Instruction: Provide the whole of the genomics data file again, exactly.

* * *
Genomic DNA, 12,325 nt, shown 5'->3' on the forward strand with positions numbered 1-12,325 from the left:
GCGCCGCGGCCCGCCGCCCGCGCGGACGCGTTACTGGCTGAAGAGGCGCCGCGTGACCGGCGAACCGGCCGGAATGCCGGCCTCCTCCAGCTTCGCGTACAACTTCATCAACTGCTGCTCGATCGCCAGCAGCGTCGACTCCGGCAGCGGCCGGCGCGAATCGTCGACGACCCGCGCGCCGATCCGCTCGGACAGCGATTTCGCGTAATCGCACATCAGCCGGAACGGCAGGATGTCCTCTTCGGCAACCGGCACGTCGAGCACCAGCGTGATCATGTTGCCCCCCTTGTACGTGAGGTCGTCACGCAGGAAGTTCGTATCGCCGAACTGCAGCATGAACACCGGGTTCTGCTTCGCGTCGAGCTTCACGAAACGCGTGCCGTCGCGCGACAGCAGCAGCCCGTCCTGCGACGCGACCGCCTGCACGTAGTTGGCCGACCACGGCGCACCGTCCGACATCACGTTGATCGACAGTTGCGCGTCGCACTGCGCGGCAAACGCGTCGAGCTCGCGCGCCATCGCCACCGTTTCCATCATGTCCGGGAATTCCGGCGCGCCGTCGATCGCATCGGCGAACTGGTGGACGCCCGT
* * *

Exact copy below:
Genomic DNA, 12,325 nt, shown 5'->3' on the forward strand with positions numbered 1-12,325 from the left:
GCGCCGCGGCCCGCCGCCCGCGCGGACGCGTTACTGGCTGAAGAGGCGCCGCGTGACCGGCGAACCGGCCGGAATGCCGGCCTCCTCCAGCTTCGCGTACAACTTCATCAACTGCTGCTCGATCGCCAGCAGCGTCGACTCCGGCAGCGGCCGGCGCGAATCGTCGACGACCCGCGCGCCGATCCGCTCGGACAGCGATTTCGCGTAATCGCACATCAGCCGGAACGGCAGGATGTCCTCTTCGGCAACCGGCACGTCGAGCACCAGCGTGATCATGTTGCCCCCCTTGTACGTGAGGTCGTCACGCAGGAAGTTCGTATCGCCGAACTGCAGCATGAACACCGGGTTCTGCTTCGCGTCGAGCTTCACGAAACGCGTGCCGTCGCGCGACAGCAGCAGCCCGTCCTGCGACGCGACCGCCTGCACGTAGTTGGCCGACCACGGCGCACCGTCCGACATCACGTTGATCGACAGTTGCGCGTCGCACTGCGCGGCAAACGCGTCGAGCTCGCGCGCCATCGCCACCGTTTCCATCATGTCCGGGAATTCCGGCGCGCCGTCGATCGCATCGGCGAACTGGTGGACGCCCGT